Feynman knew physics but he didn't know ornithology. When you name a bird, you've actually identified a whole lot of important things about it. It doesn't matter whether we call a Passer domesticus a House Sparrow or an English Sparrow, but it is really useful to be able to know that the male and females are the same species, even though they look and sound quite different; and that these are not all the same thing as a Song Sparrow or a Savannah Sparrow. It is useful to know that Fox Sparrows are all Fox Sparrows, even though they may look extremely different depending on where you find them.

Assigning consistent names to the right groups of things is colossally important to biology and physics. Not being able to name birds for an ornithologist would be like a physicist not being able to say whether an electron and a positron are the same thing or not. Again it doesn't matter which kind of particle we call electron and which we call positron (arguably Ben Franklin screwed up the names there by guessing wrong about the direction of current flow) but it matters a lot that we always call electrons electrons and positrons positrons. Similarly it's important for a chemist to know that Helium 3 and Helium 4 are both Helium and not two different things (at least as far as chemistry and not nuclear physics is concerned).

Names are useful placeholders for important classifications and distinctions.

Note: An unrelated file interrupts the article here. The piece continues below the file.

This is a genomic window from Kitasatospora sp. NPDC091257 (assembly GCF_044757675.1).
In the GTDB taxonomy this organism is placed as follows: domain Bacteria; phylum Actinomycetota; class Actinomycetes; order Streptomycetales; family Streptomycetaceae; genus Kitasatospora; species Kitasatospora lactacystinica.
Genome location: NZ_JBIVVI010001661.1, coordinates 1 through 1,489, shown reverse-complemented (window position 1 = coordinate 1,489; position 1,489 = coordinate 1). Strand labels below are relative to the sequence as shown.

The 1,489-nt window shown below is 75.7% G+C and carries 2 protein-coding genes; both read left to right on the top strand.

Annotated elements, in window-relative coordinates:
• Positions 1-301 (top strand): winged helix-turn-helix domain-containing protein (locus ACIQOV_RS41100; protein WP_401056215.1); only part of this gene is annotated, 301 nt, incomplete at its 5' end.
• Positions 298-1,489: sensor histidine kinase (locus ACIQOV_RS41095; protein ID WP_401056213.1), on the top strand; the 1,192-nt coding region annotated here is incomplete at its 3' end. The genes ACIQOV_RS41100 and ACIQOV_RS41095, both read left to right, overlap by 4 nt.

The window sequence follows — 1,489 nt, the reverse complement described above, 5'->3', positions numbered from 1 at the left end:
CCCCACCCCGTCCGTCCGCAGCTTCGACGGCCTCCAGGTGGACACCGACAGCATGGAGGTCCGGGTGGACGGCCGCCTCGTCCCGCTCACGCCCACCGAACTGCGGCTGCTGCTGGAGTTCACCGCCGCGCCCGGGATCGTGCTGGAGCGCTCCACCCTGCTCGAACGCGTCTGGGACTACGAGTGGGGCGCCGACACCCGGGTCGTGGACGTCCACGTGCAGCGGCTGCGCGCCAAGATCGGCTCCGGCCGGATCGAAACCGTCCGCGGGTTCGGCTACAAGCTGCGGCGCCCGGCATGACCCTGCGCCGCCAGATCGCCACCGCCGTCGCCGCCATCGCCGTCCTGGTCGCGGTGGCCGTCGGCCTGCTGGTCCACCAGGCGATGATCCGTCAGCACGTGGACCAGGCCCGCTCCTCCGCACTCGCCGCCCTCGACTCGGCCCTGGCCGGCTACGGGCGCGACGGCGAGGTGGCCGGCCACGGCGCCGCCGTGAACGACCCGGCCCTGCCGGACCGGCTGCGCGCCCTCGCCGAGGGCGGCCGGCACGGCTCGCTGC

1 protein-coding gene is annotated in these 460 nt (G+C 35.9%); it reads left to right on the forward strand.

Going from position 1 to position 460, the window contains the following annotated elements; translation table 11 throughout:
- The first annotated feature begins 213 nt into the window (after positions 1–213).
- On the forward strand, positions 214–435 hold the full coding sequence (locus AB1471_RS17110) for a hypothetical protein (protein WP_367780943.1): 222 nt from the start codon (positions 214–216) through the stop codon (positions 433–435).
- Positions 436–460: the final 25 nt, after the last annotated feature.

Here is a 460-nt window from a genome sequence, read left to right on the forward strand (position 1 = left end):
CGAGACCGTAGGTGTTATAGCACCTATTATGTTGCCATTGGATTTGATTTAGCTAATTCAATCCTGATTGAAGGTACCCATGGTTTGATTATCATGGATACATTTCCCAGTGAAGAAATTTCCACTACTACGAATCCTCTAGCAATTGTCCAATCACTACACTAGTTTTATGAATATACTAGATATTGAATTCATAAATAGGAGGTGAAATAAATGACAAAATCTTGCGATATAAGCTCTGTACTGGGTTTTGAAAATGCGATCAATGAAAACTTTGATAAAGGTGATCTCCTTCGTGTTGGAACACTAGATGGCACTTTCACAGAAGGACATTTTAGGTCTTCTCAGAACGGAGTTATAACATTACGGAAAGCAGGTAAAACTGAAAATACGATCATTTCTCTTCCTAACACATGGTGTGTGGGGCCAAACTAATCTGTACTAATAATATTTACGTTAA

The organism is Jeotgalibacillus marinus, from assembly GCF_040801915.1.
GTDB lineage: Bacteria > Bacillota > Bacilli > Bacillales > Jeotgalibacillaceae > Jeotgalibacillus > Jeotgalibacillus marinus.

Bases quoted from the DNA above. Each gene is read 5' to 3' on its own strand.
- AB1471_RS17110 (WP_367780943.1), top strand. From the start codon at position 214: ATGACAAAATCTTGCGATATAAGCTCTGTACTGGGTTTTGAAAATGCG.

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[anonymous]5y0

Semantics are important. On the other hand you don't get additional knowledge from getting the name in an additional language that treats the concept with the same semantic borders.

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5lmm5yDid you deliberately pick this example, where Feynman speculated that they might be the same thing? Names are useful as shorthand for a bundle of properties - but only once you know the actual bundle of properties. I sometimes think science should be taught with the examples first, and only given the name once students have identified the concept.
10Epictetus5yI think Feynman's point was that a name is meaningful if you already know the other information. I can memorize a list of names of North American birds, but at the end I'll have learned next to nothing about them. I can also spend my days observing birds and learn a lot without knowing any of their names. I don't think anyone will disagree with this. The hard part, though, is properly setting up the groups in the first place. Good classification systems took years (or centuries) of work and refinement to become the systems we take for granted today. Feynman has been quoted elsewhere criticizing students for parroting physics terminology without having the least idea of what they're actually talking about. There's the anecdote about students who knew all about the laws of refraction but failed to identify water as a medium with a refractive index.

Rationality Quotes Thread March 2015

by Vaniver 1 min read2nd Mar 2015235 comments

8


Another month, another rationality quotes thread. The rules are:

  • Please post all quotes separately, so that they can be upvoted or downvoted separately. (If they are strongly related, reply to your own comments. If strongly ordered, then go ahead and post them together.)
  • Do not quote yourself.
  • Do not quote from Less Wrong itself, HPMoR, Eliezer Yudkowsky, or Robin Hanson. If you'd like to revive an old quote from one of those sources, please do so here.
  • No more than 5 quotes per person per monthly thread, please.
  • Provide sufficient information (URL, title, date, page number, etc.) to enable a reader to find the place where you read the quote, or its original source if available. Do not quote with only a name.